As you arrive into the harbour on Clare Island, the first thing that will strike you is the beautiful sandy beach to your right, which makes an ideal playground for children and provides for safe swimming.
On the rocky headland at the harbour is the square tower which served as Grace O’ Malley’s (Granuaile’s) Castle. Clare Island was the stronghold of this remarkable 16th century O’ Malley clan chieftain who lived by her family trade of piracy and plunder. So widely feared was “Granuaile” (as she was known) that she was received with full honours at the Tudor Court of Elizabeth 1st. She maintained her dominance into old age, died in her seventies in 1603 and was buried in the abbey on Clare Island. An ornate stone plaque in the abbey is believed to mark her burial place. Visit Ann Chambers’ website at www.graceomalley.com for more information.
The 12th century Cistercian abbey contains a remarkable series of medieval wall and ceiling paintings. The paintings which once covered the entire ceiling in a kaleidoscope of colour, depict mythical, human & animal figures including dragons, a cockerel, stags, men on foot and on horseback, a harper, birds & trees. Only four other such paintwork examples still exist in Ireland & Clare Island’s is the most intriguing and best preserved.
The remains of a 19th century Napoleonic signal tower is situated at the western tip of the island. This site enjoys superb views of the Inishturk and Inishbofin islands.
The lighthouse is a distinctive landmark on Clare Island. It is perched on top of cliffs at the northern end of the island, but its walls can be seen in the distance on the approach to the island harbour. The lighthouse is now out of operation having been replaced by one to the north on the mainland. The lighthouse now operates as a luxury bed & breakfast establishment.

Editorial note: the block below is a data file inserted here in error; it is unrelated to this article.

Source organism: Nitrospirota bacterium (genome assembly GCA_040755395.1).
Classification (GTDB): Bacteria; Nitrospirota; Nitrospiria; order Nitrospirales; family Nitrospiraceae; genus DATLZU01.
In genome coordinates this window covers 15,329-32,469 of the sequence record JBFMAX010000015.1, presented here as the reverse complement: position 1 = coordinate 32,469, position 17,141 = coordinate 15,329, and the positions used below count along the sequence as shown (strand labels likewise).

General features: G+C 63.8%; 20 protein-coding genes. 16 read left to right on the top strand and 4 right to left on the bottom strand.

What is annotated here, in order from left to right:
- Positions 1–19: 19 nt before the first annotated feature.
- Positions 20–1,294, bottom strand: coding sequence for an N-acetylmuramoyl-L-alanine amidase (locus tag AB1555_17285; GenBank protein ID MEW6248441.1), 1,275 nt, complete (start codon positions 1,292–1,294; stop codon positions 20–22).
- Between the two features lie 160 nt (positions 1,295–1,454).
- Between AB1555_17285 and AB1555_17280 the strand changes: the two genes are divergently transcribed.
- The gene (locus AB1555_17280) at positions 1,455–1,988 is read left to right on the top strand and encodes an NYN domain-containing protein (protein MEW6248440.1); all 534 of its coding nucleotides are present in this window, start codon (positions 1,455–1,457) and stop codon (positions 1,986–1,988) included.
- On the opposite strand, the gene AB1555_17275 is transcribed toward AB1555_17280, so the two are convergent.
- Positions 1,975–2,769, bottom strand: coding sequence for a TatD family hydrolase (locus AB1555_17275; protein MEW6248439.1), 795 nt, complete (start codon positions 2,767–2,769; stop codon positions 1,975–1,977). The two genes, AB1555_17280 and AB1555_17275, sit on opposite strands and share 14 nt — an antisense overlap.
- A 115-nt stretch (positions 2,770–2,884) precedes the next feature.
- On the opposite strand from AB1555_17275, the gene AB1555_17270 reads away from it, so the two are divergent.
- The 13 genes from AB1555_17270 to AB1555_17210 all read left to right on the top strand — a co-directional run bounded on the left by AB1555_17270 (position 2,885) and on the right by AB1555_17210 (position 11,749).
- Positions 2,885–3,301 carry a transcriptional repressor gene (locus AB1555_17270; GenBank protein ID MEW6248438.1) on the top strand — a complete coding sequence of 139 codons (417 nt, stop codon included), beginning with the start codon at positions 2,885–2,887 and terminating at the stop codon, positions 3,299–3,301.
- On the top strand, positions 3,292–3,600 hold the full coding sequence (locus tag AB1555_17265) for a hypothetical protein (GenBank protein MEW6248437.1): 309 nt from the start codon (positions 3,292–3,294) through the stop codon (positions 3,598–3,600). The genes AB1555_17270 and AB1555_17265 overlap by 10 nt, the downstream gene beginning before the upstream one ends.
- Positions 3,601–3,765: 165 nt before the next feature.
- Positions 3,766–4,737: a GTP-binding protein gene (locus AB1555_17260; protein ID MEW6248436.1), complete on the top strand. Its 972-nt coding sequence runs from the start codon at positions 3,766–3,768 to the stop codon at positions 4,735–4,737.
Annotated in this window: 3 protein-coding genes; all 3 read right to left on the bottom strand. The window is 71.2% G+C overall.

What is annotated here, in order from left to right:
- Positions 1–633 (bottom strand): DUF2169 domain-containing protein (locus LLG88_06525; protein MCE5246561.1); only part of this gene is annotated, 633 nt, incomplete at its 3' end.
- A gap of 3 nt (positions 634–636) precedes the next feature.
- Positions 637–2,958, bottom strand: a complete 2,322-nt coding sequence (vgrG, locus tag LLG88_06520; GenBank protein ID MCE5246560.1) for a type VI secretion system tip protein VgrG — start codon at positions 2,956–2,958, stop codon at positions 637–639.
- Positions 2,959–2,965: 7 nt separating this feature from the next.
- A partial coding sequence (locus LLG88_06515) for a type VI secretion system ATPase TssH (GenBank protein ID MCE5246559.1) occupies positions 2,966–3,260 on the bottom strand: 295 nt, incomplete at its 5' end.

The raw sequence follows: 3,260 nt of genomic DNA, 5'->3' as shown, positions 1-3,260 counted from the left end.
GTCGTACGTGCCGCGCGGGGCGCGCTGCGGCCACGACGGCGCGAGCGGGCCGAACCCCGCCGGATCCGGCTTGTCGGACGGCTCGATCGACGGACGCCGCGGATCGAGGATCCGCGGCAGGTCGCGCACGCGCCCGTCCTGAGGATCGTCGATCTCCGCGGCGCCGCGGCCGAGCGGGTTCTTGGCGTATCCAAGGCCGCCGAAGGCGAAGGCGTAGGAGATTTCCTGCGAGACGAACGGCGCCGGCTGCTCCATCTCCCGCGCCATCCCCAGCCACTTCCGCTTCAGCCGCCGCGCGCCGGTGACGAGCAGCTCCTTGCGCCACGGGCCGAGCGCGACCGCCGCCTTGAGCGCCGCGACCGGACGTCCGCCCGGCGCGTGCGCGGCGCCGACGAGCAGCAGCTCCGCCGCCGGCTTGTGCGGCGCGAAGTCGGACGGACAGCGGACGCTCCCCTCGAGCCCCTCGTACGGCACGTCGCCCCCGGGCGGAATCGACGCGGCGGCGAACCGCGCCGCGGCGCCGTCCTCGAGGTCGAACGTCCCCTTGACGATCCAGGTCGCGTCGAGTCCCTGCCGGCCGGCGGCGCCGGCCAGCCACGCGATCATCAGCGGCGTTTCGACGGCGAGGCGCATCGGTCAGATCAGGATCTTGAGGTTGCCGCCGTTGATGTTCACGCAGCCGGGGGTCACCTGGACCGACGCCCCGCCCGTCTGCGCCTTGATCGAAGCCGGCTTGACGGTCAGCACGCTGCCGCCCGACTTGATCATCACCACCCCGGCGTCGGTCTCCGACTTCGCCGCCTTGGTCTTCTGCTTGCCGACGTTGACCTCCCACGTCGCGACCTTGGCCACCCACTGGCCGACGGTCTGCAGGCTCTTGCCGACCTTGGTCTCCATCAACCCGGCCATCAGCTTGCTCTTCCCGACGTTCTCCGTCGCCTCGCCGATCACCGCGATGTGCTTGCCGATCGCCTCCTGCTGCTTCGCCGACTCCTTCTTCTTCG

The sea cliffs here are among the most dramatic on Ireland’s north west coast. They provide suitable nest sites for thousands of sea birds during the summer months. Fulmars, kittiwakes, guillemots & razorbills rest on the cliff ledges, while puffins nest in burrows on the steep grassy slopes. A small gannet colony of only 3 pairs exists on a sea stack on the north west of the island. This is the most northerly of the 5 gannet colonies found in Ireland. Suitable habitat is also provided for the rare chough, which forms large flocks on the island. Its distinctive high-pitched call and acrobatic flight distinguishes it from other crow species. The peregrine falcon’s piercing cry can also be heard as it patrols the cliffs in search of prey.
Clare Island possesses one of the most diverse geologies in all of Europe and incidentally is the location of Ireland’s oldest fossil. In 1909, the first major biological survey in the world of a specific area began on Clare Island. It was coordinated by the famous naturalist, Robert Lloyd Praeger.
What makes the island particularly important is its structure which is dominated by a ridge running from east to west that reaches 1520 feet at Croaghmore. This ridge forms precipitous cliffs on the seaward side, which are an important site for breeding sea birds. The landward side of the ridge is a steep, heathery slope that is home to a variety of rare arctic – alpine flora. It is these two factors that make Clare Island an area of international scientific importance.
The island has a long history of habitation dating back to, at least, 3500 B.C. The island’s undulating landscape is everywhere marked by remains of tillage from pre – famine times when its population reached its greatest number – 1,700 people in 1841. The rich archaeological history of the island can be viewed in the Iron Age huts and field systems, 10 promontory forts, 45 fulachta fiadh (or burnt mounds) & a 5000 year old court cairn. The Clew Bay Archaeological Trail has signposts to some of these sites for your exploration.
Today Clare Island has a winter population of 165 people & still maintains many of the old traditions. The island has an active community which hosts a number of festivals throughout the year.